* Bank of Italy says recovery "slow, fragile", needs reforms
* Calls for measures to fight corruption, tax evasion
* Says bank credit still contracting, bad debts rising
(Adds comments, details on banking sector)
By Gavin Jones and Valentina Za
ROME, June 19 Italy's economy should improve
gradually in the next few quarters as internal demand supports
growth, but the outlook remains fragile and uncertain, a senior
official at the country's central bank said on Thursday.
"Albeit in a situation of uncertainty, the conditions exist
for a gradual improvement in economic activity in the next few
quarters," Bank of Italy Deputy Director General Fabio Panetta
said in a speech in Rome.
Italy's economy shrank 0.1 percent in the first quarter
after emerging from a two-year recession at the end of last
year, with fourth-quarter growth of 0.1 percent.
Central bank projections showed industrial output probably
rose in the second quarter of this year from the first, Panetta
said, although he did not offer a numerical forecast. Output
rose 0.1 percent in the first quarter after increasing 0.5
percent in the fourth quarter of 2013.
The European Central Bank decision this month to offer cheap
long-term loans to banks and maintain an accommodative monetary
stance should offset the risk of excessive euro appreciation,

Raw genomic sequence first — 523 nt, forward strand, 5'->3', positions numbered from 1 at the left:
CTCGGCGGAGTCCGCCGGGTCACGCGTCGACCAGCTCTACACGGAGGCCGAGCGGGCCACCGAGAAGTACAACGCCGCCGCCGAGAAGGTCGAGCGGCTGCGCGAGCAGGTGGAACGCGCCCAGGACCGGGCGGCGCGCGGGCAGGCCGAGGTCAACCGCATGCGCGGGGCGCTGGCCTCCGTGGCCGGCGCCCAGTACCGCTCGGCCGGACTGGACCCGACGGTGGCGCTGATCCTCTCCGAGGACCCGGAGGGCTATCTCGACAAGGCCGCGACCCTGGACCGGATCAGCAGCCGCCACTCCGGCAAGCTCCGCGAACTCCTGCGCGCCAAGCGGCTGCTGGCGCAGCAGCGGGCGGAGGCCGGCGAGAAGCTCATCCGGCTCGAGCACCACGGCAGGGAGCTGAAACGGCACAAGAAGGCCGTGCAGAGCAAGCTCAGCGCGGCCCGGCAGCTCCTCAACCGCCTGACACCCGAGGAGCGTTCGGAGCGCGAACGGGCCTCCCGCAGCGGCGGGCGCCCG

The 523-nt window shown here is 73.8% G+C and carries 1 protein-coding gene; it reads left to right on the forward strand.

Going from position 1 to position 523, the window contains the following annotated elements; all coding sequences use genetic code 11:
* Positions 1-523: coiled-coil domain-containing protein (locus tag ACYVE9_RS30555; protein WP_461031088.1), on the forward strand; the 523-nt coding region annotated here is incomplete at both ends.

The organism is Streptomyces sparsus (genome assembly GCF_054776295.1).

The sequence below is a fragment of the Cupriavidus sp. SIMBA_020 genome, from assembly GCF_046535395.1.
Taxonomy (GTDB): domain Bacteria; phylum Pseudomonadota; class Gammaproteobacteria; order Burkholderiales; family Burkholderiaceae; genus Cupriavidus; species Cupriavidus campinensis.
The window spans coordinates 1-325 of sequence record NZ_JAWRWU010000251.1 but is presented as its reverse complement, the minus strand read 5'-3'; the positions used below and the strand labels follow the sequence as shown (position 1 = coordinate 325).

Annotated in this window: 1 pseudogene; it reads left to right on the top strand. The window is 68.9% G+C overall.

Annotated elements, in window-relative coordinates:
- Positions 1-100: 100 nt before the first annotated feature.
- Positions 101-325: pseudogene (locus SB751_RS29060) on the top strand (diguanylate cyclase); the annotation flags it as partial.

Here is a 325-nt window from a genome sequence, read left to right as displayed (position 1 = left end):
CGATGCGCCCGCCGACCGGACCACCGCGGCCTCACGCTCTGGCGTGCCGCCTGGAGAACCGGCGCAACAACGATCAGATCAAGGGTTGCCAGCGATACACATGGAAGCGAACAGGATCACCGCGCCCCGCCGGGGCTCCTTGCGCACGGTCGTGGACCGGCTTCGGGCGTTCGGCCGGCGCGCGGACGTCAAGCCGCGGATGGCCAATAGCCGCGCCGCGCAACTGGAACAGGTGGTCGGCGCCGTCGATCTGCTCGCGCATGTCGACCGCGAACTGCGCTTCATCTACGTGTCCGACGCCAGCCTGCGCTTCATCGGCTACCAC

Panetta said. That could increase Italian growth 0.5 percentage
points by the end of 2016, he said.
The current signs of a "slow and fragile" recovery must be
strengthened by structural reforms to support the economy,
In particular, he called for measures to improve the
efficiency of the public administrations and to increase respect
for the law by fighting corruption, tax evasion and crime in
Italy, the most sluggish economy in the euro zone since the
start of the century, ranks 69 out of 177 countries in
Transparency International's corruption index, below most
European and developed countries.
Prime Minister Matteo Renzi, who took office in February,
has set out an ambitious agenda to reform Italy's political
institutions, labour market and public administration. So far,
little of his programme has been implemented.
Turning to the banking sector, Panetta said banks may be
holding back on lending because of uncertainties created by a
pan-European review of euro zone banks now under way.
He warned that banks could cut lending further if the
review were to uncover capital shortfalls. He said governments,
including Italy's had still not set up tools to help lenders who
are unable to raise necessary funds from the markets.
The outcome of the review will be announced in the autumn.
Panetta said that credit growth was essential for recovery
to take hold in Italy. He noted that loans continued to contract
partly because of weak demand but also due to worsening credit
About a quarter of bank loans to companies in Italy showed
some repayment anomaly, he said, a 10 percentage point increase
over the past two years.
Starting from September, the ECB will offer banks in the
region up to 400 billion euros in longer-term funds to encourage
them to lend more to companies.
(Reporting By Gavin Jones and Valentina Za; Editing by Larry